Sulphate scaling with consequent deposit formation and wellbore damage is a well-known phenomenon that occurs during waterflooding, when mixing of incompatible injection and formation waters may result in sulphate salt precipitation and flow restriction. The reliable productivity decline prediction is based on mathematical modelling with well-known model coefficients. The sulphate scaling system contains two governing parameters: the kinetics coefficient characterising the velocity of chemical reaction and the formation damage coefficient showing how the permeability decreases due to salt precipitation.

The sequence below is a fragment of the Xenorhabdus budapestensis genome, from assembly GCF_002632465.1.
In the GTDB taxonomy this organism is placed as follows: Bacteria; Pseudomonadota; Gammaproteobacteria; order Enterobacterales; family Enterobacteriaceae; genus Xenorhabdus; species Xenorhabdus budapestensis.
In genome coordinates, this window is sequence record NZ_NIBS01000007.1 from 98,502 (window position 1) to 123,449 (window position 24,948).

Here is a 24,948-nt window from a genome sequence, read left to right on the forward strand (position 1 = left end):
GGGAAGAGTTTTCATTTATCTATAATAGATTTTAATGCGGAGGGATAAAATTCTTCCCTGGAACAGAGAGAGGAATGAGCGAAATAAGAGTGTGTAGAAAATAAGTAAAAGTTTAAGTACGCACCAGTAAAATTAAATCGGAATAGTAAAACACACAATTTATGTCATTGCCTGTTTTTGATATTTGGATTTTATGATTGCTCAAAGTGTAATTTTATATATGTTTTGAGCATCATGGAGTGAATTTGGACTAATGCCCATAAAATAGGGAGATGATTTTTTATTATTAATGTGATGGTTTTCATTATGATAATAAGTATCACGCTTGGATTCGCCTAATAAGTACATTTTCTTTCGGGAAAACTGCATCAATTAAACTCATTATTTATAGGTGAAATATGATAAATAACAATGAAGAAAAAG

Previous works have derived analytical-model-based method for determination of both coefficients from breakthrough concentration and pressure drop during laboratory coreflood on quasi steady state commingled flow of injected and formation waters, and also from just pressure drop measurements during two corefloods with two different ratios "formation water : seawater".
This paper extends the previous works, by sequence of two commingled injections of incompatible waters into the same core with two different ratios "formation water : seawater". Two different slopes of skin factor increase during two injections allow calculating the kinetics and formation damage coefficients in order to predict scaled-up well behaviour.